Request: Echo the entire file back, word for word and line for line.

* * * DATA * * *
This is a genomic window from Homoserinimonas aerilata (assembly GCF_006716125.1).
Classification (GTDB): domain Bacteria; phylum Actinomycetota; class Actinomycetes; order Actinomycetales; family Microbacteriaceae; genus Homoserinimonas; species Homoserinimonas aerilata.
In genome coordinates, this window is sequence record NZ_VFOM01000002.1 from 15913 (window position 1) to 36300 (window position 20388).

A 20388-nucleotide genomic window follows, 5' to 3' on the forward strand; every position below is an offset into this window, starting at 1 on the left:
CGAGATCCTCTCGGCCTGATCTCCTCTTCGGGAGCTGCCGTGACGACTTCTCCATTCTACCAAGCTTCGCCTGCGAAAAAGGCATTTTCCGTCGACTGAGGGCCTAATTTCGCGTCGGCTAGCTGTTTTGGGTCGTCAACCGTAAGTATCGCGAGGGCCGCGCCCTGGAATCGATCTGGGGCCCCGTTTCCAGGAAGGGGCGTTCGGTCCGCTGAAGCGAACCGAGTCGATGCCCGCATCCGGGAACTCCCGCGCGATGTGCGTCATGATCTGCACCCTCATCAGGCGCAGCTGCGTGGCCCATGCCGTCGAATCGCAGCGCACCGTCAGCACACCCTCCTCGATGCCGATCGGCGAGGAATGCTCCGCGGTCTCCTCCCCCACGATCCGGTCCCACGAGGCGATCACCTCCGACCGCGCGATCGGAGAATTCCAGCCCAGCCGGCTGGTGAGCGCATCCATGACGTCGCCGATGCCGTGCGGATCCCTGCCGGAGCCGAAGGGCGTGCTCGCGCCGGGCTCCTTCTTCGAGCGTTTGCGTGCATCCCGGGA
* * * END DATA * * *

This is a genomic window from Homoserinimonas aerilata (assembly GCF_006716125.1).
Classification (GTDB): domain Bacteria; phylum Actinomycetota; class Actinomycetes; order Actinomycetales; family Microbacteriaceae; genus Homoserinimonas; species Homoserinimonas aerilata.
In genome coordinates, this window is sequence record NZ_VFOM01000002.1 from 15913 (window position 1) to 36300 (window position 20388).

A 20388-nucleotide genomic window follows, 5' to 3' on the forward strand; every position below is an offset into this window, starting at 1 on the left:
CGAGATCCTCTCGGCCTGATCTCCTCTTCGGGAGCTGCCGTGACGACTTCTCCATTCTACCAAGCTTCGCCTGCGAAAAAGGCATTTTCCGTCGACTGAGGGCCTAATTTCGCGTCGGCTAGCTGTTTTGGGTCGTCAACCGTAAGTATCGCGAGGGCCGCGCCCTGGAATCGATCTGGGGCCCCGTTTCCAGGAAGGGGCGTTCGGTCCGCTGAAGCGAACCGAGTCGATGCCCGCATCCGGGAACTCCCGCGCGATGTGCGTCATGATCTGCACCCTCATCAGGCGCAGCTGCGTGGCCCATGCCGTCGAATCGCAGCGCACCGTCAGCACACCCTCCTCGATGCCGATCGGCGAGGAATGCTCCGCGGTCTCCTCCCCCACGATCCGGTCCCACGAGGCGATCACCTCCGACCGCGCGATCGGAGAATTCCAGCCCAGCCGGCTGGTGAGCGCATCCATGACGTCGCCGATGCCGTGCGGATCCCTGCCGGAGCCGAAGGGCGTGCTCGCGCCGGGCTCCTTCTTCGAGCGTTTGCGTGCATCCCGGGA